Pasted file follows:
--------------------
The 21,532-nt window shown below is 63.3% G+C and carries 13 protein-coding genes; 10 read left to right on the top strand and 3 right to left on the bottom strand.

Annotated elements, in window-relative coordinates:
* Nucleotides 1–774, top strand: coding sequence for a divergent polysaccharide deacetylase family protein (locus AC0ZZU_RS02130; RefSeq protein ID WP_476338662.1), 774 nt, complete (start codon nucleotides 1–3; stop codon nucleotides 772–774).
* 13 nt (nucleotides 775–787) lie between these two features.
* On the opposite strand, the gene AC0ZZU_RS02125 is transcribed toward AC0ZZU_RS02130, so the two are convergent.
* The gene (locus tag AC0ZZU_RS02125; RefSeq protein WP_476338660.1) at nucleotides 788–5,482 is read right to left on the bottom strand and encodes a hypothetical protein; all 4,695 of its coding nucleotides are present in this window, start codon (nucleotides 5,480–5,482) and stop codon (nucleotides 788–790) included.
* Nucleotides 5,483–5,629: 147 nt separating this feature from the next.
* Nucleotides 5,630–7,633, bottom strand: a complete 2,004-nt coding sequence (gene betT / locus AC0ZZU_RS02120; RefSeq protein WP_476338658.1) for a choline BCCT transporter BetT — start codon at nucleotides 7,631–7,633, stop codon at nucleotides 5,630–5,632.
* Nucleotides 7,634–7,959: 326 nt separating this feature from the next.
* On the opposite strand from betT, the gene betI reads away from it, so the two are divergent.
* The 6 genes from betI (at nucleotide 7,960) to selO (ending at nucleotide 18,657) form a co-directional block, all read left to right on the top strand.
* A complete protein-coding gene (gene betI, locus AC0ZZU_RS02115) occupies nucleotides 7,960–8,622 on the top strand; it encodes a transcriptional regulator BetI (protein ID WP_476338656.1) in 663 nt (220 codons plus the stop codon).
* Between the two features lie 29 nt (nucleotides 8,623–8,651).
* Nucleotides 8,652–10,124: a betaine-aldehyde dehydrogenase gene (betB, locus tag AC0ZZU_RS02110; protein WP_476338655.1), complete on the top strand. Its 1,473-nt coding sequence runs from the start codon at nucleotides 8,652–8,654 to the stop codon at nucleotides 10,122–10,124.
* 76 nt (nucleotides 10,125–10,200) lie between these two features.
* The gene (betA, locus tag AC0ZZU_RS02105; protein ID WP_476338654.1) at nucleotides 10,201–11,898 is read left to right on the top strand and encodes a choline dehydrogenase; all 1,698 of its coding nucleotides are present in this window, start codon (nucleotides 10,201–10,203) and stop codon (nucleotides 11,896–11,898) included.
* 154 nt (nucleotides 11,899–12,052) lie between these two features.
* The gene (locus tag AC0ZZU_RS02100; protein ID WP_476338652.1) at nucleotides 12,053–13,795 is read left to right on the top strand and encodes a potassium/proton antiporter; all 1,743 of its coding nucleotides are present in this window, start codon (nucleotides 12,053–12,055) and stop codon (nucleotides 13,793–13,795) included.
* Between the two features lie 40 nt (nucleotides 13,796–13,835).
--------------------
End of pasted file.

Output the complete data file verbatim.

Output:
The 21,532-nt window shown below is 63.3% G+C and carries 13 protein-coding genes; 10 read left to right on the top strand and 3 right to left on the bottom strand.

Annotated elements, in window-relative coordinates:
* Nucleotides 1–774, top strand: coding sequence for a divergent polysaccharide deacetylase family protein (locus AC0ZZU_RS02130; RefSeq protein ID WP_476338662.1), 774 nt, complete (start codon nucleotides 1–3; stop codon nucleotides 772–774).
* 13 nt (nucleotides 775–787) lie between these two features.
* On the opposite strand, the gene AC0ZZU_RS02125 is transcribed toward AC0ZZU_RS02130, so the two are convergent.
* The gene (locus tag AC0ZZU_RS02125; RefSeq protein WP_476338660.1) at nucleotides 788–5,482 is read right to left on the bottom strand and encodes a hypothetical protein; all 4,695 of its coding nucleotides are present in this window, start codon (nucleotides 5,480–5,482) and stop codon (nucleotides 788–790) included.
* Nucleotides 5,483–5,629: 147 nt separating this feature from the next.
* Nucleotides 5,630–7,633, bottom strand: a complete 2,004-nt coding sequence (gene betT / locus AC0ZZU_RS02120; RefSeq protein WP_476338658.1) for a choline BCCT transporter BetT — start codon at nucleotides 7,631–7,633, stop codon at nucleotides 5,630–5,632.
* Nucleotides 7,634–7,959: 326 nt separating this feature from the next.
* On the opposite strand from betT, the gene betI reads away from it, so the two are divergent.
* The 6 genes from betI (at nucleotide 7,960) to selO (ending at nucleotide 18,657) form a co-directional block, all read left to right on the top strand.
* A complete protein-coding gene (gene betI, locus AC0ZZU_RS02115) occupies nucleotides 7,960–8,622 on the top strand; it encodes a transcriptional regulator BetI (protein ID WP_476338656.1) in 663 nt (220 codons plus the stop codon).
* Between the two features lie 29 nt (nucleotides 8,623–8,651).
* Nucleotides 8,652–10,124: a betaine-aldehyde dehydrogenase gene (betB, locus tag AC0ZZU_RS02110; protein WP_476338655.1), complete on the top strand. Its 1,473-nt coding sequence runs from the start codon at nucleotides 8,652–8,654 to the stop codon at nucleotides 10,122–10,124.
* 76 nt (nucleotides 10,125–10,200) lie between these two features.
* The gene (betA, locus tag AC0ZZU_RS02105; protein ID WP_476338654.1) at nucleotides 10,201–11,898 is read left to right on the top strand and encodes a choline dehydrogenase; all 1,698 of its coding nucleotides are present in this window, start codon (nucleotides 10,201–10,203) and stop codon (nucleotides 11,896–11,898) included.
* 154 nt (nucleotides 11,899–12,052) lie between these two features.
* The gene (locus tag AC0ZZU_RS02100; protein ID WP_476338652.1) at nucleotides 12,053–13,795 is read left to right on the top strand and encodes a potassium/proton antiporter; all 1,743 of its coding nucleotides are present in this window, start codon (nucleotides 12,053–12,055) and stop codon (nucleotides 13,793–13,795) included.
* Between the two features lie 40 nt (nucleotides 13,796–13,835).